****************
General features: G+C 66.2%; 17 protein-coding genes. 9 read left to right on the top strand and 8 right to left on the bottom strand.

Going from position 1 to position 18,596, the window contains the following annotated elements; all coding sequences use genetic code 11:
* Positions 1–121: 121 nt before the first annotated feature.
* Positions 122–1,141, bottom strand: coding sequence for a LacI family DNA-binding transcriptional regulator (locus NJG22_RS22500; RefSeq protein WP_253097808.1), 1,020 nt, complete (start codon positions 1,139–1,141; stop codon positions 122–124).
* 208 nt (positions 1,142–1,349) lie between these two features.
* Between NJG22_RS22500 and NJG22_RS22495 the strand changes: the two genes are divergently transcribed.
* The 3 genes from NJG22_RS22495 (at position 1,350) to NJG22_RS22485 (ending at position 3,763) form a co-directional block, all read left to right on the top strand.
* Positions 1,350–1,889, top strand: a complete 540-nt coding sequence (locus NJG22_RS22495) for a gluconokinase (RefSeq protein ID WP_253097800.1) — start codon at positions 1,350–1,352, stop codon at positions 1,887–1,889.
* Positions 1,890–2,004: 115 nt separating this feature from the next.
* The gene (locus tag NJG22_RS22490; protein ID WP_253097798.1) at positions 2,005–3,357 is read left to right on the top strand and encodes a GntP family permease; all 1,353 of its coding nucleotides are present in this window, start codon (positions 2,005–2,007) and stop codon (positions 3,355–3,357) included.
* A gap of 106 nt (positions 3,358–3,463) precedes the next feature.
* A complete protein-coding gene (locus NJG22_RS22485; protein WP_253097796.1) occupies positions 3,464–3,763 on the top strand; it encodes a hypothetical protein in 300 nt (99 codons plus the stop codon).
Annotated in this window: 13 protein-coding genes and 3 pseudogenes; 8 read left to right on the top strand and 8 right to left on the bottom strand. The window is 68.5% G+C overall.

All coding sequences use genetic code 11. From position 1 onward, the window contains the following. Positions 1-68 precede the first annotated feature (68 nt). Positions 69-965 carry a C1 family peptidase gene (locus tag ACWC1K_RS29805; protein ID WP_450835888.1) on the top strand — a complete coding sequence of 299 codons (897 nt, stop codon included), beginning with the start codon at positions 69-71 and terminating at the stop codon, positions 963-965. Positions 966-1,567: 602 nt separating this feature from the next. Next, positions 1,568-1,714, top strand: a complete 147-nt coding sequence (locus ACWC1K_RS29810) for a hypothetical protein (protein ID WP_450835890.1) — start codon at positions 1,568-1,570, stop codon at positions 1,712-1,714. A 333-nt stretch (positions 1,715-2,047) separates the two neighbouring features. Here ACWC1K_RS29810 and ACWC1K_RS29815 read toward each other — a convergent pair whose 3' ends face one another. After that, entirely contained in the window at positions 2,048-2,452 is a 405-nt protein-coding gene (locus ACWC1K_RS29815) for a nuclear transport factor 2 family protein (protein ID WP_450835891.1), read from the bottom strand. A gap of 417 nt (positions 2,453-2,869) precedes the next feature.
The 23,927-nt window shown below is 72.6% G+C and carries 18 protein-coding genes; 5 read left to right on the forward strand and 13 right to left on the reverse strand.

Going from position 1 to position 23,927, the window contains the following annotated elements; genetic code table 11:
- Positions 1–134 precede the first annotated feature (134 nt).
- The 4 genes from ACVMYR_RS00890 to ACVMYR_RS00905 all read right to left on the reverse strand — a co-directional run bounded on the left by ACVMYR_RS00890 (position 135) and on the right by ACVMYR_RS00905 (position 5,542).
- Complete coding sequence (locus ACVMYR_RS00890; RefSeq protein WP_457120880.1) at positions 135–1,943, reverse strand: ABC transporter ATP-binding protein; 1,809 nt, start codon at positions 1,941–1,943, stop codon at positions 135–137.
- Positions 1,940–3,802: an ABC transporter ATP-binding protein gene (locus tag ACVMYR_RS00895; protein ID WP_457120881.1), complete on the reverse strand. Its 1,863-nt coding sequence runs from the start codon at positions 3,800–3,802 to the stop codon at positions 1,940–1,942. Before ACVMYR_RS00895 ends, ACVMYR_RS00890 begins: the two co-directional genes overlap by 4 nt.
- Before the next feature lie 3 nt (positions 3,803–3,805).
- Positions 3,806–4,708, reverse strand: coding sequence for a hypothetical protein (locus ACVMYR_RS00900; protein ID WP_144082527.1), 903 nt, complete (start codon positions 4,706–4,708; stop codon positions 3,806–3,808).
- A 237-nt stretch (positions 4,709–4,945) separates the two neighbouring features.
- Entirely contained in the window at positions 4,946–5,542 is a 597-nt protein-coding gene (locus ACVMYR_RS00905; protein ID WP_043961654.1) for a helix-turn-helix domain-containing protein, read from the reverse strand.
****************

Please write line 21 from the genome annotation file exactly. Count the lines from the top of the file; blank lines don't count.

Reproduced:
- Before the next feature lie 3 nt (positions 3,803–3,805).